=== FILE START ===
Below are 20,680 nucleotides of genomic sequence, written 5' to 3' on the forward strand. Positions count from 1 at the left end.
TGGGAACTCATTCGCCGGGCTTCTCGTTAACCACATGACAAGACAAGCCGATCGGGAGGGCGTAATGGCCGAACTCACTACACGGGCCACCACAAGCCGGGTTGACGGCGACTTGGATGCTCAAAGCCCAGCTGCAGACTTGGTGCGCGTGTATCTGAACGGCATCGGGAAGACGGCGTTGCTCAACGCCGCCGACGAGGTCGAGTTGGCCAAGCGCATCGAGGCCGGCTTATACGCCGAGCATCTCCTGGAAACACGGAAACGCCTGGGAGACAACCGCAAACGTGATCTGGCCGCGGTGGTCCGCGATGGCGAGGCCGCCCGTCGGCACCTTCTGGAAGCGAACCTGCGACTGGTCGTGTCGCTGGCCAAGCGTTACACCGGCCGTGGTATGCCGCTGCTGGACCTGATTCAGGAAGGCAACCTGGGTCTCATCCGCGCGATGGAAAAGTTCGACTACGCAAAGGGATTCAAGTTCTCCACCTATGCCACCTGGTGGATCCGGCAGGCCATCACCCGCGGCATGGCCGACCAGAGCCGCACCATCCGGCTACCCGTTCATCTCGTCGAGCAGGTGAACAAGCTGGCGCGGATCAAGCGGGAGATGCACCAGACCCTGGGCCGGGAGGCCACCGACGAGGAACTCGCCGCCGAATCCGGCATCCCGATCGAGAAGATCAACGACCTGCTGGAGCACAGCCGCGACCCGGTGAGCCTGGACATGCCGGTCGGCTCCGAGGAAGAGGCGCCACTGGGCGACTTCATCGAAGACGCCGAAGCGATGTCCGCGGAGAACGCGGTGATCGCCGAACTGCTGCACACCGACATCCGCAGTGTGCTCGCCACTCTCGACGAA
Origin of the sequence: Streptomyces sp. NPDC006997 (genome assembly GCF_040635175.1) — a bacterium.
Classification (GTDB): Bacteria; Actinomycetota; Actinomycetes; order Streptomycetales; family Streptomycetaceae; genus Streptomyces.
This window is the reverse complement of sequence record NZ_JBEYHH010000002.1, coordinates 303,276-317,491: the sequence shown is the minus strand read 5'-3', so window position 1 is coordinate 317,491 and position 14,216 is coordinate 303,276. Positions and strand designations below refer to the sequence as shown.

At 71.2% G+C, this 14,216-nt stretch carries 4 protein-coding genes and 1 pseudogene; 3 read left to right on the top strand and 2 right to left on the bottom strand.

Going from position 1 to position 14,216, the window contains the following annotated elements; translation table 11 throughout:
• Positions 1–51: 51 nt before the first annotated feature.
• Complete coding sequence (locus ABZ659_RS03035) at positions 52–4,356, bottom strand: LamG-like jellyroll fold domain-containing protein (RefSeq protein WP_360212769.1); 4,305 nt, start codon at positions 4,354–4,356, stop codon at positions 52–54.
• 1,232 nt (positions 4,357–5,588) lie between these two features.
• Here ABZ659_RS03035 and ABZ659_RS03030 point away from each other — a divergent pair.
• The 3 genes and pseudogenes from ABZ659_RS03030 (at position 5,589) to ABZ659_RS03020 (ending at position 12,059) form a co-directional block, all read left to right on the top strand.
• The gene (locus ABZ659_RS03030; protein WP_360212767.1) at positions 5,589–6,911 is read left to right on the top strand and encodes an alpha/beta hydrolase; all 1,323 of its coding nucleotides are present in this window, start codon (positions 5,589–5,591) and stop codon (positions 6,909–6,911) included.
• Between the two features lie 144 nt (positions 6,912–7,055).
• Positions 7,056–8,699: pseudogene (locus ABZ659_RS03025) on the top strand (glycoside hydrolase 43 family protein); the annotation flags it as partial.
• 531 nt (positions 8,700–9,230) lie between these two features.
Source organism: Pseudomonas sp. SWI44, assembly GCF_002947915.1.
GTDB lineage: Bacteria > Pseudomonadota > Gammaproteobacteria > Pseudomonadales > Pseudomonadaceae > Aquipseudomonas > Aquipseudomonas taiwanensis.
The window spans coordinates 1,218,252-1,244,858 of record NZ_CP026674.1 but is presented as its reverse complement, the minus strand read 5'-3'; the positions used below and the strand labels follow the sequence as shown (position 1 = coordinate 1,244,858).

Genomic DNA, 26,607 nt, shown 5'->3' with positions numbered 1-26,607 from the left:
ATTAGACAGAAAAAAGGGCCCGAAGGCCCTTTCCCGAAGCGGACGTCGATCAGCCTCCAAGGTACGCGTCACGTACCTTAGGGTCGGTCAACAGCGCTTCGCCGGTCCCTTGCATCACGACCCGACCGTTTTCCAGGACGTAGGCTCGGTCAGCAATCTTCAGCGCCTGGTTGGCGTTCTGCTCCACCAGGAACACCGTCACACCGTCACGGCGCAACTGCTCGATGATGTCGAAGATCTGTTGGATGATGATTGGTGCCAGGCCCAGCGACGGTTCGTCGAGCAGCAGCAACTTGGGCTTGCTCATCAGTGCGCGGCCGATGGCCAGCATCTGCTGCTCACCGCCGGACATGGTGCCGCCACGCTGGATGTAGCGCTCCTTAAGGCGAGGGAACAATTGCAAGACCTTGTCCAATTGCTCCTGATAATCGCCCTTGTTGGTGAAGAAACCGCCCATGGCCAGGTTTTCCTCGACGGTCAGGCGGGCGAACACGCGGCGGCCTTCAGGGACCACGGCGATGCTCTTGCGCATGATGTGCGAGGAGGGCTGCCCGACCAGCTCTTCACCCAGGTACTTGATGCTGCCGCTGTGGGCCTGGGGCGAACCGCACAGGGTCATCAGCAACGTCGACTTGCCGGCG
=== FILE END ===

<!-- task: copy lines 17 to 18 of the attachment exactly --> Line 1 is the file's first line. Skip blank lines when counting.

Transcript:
Source organism: Pseudomonas sp. SWI44, assembly GCF_002947915.1.
GTDB lineage: Bacteria > Pseudomonadota > Gammaproteobacteria > Pseudomonadales > Pseudomonadaceae > Aquipseudomonas > Aquipseudomonas taiwanensis.